Report for UN says British youngsters are 'demonised'

09 JUN 2008

A report condemning the standards of children's rights in the UK will be presented to United Nations inspectors today in a joint submission from the four Children's Commissioners for England, Scotland, Wales and Northern Ireland.

The joint report said that public attitudes towards youngsters tend to demonise them and aim to exclude them from public spaces through discriminatory practices.

According to the report, crime committed by children had fallen between 2002 and 2006, but the number of convictions rose by 26 per cent. The commissioners said that they were concerned by the trend for police to bring charges instead of issuing cautions as they did in the past.

Since the UK ratified the UN Convention on the Rights of the Child in 1991, the Government has been obliged to submit progress reports to the UN Committee every five years, outlining how the state is fulfilling its commitment to children and young people. This year, for the first time, the UK's four Children's Commissioners have joined forces to submit a joint report to the UN Committee on their experiences of monitoring how the state treats children and young people. The commissioners said that serious concerns remain about the significant breaches of children's rights in the UK. The report identifies eighteen areas of common concern across the UK regions.

With 2,900 under 18s imprisoned in the past year, Britain detains more children than any other country in Western Europe.

The commissioners concluded that too many children were being put through the criminal justice system and the poverty experienced by one in three youngsters was unacceptable for a rich nation.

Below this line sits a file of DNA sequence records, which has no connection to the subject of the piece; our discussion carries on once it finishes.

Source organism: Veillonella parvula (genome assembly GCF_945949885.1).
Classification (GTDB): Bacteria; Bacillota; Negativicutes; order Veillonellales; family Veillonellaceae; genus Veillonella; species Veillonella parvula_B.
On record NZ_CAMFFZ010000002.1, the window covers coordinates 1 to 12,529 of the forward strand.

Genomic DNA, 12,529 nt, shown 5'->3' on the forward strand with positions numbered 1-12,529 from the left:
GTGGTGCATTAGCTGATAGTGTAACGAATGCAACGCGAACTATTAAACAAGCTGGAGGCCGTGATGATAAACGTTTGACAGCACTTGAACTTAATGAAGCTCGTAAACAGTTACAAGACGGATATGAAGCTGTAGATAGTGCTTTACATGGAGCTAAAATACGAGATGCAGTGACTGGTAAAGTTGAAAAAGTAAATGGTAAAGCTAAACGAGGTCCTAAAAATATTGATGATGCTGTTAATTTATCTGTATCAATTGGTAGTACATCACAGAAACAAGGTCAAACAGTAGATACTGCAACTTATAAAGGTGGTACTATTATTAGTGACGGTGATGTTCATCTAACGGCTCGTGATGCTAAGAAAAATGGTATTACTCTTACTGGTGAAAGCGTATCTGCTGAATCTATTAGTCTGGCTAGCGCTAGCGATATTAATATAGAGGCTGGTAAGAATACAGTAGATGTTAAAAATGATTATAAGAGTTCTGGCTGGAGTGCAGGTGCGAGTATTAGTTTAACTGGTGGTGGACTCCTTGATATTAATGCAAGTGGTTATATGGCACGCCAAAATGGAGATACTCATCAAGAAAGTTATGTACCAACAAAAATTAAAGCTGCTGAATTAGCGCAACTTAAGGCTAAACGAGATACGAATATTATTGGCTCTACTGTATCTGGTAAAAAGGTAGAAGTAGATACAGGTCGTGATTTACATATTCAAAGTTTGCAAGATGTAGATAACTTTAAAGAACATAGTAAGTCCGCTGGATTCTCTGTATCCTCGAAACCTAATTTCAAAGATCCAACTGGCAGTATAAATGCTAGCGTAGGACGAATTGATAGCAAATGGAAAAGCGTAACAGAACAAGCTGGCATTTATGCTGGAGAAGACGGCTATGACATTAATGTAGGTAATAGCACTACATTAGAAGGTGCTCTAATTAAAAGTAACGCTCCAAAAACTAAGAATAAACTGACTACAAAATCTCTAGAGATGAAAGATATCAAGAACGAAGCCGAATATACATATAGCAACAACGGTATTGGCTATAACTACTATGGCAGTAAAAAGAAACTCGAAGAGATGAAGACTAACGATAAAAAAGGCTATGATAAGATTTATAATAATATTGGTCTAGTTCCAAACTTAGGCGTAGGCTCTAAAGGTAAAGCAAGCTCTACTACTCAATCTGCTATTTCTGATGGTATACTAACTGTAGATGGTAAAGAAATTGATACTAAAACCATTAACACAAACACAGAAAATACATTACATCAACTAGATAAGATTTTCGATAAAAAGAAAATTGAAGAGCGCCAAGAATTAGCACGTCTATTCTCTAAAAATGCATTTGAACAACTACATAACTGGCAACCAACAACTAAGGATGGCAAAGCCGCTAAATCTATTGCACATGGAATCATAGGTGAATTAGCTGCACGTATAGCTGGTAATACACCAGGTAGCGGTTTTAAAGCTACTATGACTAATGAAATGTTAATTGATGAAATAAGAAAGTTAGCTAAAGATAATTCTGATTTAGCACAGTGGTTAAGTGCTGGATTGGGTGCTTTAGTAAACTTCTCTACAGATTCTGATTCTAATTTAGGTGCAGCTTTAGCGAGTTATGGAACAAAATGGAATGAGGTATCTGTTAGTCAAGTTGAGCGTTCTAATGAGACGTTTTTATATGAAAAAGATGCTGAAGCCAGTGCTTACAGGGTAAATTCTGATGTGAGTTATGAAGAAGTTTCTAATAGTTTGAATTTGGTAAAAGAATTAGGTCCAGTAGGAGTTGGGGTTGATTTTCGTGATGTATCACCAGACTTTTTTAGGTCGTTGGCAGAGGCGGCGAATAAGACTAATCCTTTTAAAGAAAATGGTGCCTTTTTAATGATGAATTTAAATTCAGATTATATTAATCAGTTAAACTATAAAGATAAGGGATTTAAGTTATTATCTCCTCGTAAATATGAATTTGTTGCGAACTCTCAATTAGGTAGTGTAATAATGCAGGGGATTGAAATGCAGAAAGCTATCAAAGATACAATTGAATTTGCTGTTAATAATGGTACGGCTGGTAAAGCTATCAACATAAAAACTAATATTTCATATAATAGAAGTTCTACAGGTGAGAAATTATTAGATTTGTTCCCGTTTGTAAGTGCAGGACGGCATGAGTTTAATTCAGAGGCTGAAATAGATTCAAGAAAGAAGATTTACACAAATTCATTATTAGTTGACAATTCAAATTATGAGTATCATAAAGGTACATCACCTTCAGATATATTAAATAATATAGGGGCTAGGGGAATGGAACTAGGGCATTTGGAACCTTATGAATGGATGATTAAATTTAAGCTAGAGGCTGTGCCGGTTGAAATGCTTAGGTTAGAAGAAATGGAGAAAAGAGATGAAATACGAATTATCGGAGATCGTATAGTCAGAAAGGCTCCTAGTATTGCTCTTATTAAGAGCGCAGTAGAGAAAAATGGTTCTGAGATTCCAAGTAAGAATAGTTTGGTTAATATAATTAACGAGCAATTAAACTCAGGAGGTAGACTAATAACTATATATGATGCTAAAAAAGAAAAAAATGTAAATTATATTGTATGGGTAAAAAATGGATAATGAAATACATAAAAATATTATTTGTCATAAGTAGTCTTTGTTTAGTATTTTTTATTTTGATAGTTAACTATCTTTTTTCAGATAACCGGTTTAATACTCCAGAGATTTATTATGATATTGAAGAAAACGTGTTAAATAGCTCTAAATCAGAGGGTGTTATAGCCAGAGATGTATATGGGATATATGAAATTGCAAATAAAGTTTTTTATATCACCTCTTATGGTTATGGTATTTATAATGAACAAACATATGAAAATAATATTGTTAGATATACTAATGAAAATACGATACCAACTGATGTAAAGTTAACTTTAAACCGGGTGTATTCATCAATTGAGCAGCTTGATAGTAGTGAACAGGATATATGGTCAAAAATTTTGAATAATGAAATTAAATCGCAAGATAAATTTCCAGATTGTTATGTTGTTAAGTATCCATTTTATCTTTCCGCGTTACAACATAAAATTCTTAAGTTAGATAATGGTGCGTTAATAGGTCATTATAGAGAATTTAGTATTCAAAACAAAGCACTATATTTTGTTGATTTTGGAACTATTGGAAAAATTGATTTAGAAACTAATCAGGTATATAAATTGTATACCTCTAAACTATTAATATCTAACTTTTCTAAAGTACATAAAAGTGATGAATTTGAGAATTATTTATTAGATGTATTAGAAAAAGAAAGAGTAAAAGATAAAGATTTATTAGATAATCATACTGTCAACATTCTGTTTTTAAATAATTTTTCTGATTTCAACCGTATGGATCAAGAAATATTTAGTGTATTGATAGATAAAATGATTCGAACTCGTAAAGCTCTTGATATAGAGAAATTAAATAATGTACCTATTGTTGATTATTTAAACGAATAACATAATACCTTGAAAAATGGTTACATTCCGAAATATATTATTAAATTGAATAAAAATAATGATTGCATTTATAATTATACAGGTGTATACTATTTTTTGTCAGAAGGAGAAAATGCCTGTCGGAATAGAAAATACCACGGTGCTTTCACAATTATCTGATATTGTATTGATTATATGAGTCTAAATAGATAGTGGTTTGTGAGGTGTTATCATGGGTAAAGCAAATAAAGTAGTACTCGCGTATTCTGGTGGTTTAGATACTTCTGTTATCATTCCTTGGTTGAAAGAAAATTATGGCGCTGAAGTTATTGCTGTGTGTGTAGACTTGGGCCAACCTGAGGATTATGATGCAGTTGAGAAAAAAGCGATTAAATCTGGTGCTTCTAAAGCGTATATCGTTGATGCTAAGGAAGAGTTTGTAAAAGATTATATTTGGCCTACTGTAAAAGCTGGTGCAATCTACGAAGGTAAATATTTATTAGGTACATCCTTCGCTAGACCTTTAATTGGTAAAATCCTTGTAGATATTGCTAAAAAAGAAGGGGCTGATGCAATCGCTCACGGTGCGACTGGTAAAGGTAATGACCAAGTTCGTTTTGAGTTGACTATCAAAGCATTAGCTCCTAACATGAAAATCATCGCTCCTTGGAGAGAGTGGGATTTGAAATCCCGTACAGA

More than 1.3 million children in Britain live with parents with drink problems. Teenage girls who live in deprived areas are four times more likely to become pregnant than those in affluent areas.

The commissioners said that public bodies in England and Wales had failed to put the best interests of children first in decision-making.

The system is dominated by a punitive approach and does not sufficiently distinguish between adult offenders and children who break the law," the report said.

"Compared to other European countries, England has a very low age of criminal responsibility and high numbers of children are locked up. Too many children are being criminalised and brought into the youth justice system at an increasingly young age."

Speaking in reaction to the report, the Director of the Howard League for Penal Reform, Frances Crook, said: "The children's commissioners have come out fighting the corner for children, who remain disenfranchised and insufficiently heard in our society.

"Children in custody should be treated the same as any other children. The use of painful physical restraint and practices such as forcible strip-searching must be banned. Most of all, the government should recognise that the overuse of juvenile custody in England and Wales is shameful and in contravention of our international obligations to children."

After hearing from the Children's Commissioners in Geneva on 11 June, the Committee will send representatives to the UK to examine firsthand how the country has embraced the Convention. In September 2008, a Government delegation will appear before the Committee to be questioned on its implementation of children's rights before the Committee drafts its final report. The Committee's report will set out its assessment of progress in implementing the Convention in the UK and it will hold the Government accountable through clear recommendations.

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